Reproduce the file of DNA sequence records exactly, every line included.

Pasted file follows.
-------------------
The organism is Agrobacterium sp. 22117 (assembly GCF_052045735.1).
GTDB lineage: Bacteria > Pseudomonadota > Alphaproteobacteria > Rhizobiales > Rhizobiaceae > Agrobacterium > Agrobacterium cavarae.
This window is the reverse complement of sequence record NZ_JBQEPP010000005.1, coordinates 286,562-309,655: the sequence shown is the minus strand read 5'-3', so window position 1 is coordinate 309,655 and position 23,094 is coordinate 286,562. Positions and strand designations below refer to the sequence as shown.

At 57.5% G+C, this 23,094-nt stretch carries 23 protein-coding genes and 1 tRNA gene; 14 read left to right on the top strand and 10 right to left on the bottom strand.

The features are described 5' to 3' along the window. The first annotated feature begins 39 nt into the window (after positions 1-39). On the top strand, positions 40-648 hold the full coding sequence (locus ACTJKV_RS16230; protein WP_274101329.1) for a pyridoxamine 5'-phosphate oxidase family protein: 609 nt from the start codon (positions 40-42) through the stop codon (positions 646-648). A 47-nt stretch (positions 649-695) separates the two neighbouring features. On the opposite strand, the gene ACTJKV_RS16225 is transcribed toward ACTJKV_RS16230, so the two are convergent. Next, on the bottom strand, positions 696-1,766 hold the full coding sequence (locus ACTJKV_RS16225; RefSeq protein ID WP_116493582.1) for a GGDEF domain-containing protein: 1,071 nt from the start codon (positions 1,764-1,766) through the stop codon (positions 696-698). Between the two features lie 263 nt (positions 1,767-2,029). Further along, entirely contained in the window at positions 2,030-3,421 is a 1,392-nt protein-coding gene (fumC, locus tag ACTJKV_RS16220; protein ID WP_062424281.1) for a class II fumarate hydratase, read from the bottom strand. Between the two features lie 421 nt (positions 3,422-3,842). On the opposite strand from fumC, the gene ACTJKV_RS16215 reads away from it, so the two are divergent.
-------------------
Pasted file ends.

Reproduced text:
The organism is Agrobacterium sp. 22117 (assembly GCF_052045735.1).
GTDB lineage: Bacteria > Pseudomonadota > Alphaproteobacteria > Rhizobiales > Rhizobiaceae > Agrobacterium > Agrobacterium cavarae.
This window is the reverse complement of sequence record NZ_JBQEPP010000005.1, coordinates 286,562-309,655: the sequence shown is the minus strand read 5'-3', so window position 1 is coordinate 309,655 and position 23,094 is coordinate 286,562. Positions and strand designations below refer to the sequence as shown.

At 57.5% G+C, this 23,094-nt stretch carries 23 protein-coding genes and 1 tRNA gene; 14 read left to right on the top strand and 10 right to left on the bottom strand.

The features are described 5' to 3' along the window. The first annotated feature begins 39 nt into the window (after positions 1-39). On the top strand, positions 40-648 hold the full coding sequence (locus ACTJKV_RS16230; protein WP_274101329.1) for a pyridoxamine 5'-phosphate oxidase family protein: 609 nt from the start codon (positions 40-42) through the stop codon (positions 646-648). A 47-nt stretch (positions 649-695) separates the two neighbouring features. On the opposite strand, the gene ACTJKV_RS16225 is transcribed toward ACTJKV_RS16230, so the two are convergent. Next, on the bottom strand, positions 696-1,766 hold the full coding sequence (locus ACTJKV_RS16225; RefSeq protein ID WP_116493582.1) for a GGDEF domain-containing protein: 1,071 nt from the start codon (positions 1,764-1,766) through the stop codon (positions 696-698). Between the two features lie 263 nt (positions 1,767-2,029). Further along, entirely contained in the window at positions 2,030-3,421 is a 1,392-nt protein-coding gene (fumC, locus tag ACTJKV_RS16220; protein ID WP_062424281.1) for a class II fumarate hydratase, read from the bottom strand. Between the two features lie 421 nt (positions 3,422-3,842). On the opposite strand from fumC, the gene ACTJKV_RS16215 reads away from it, so the two are divergent.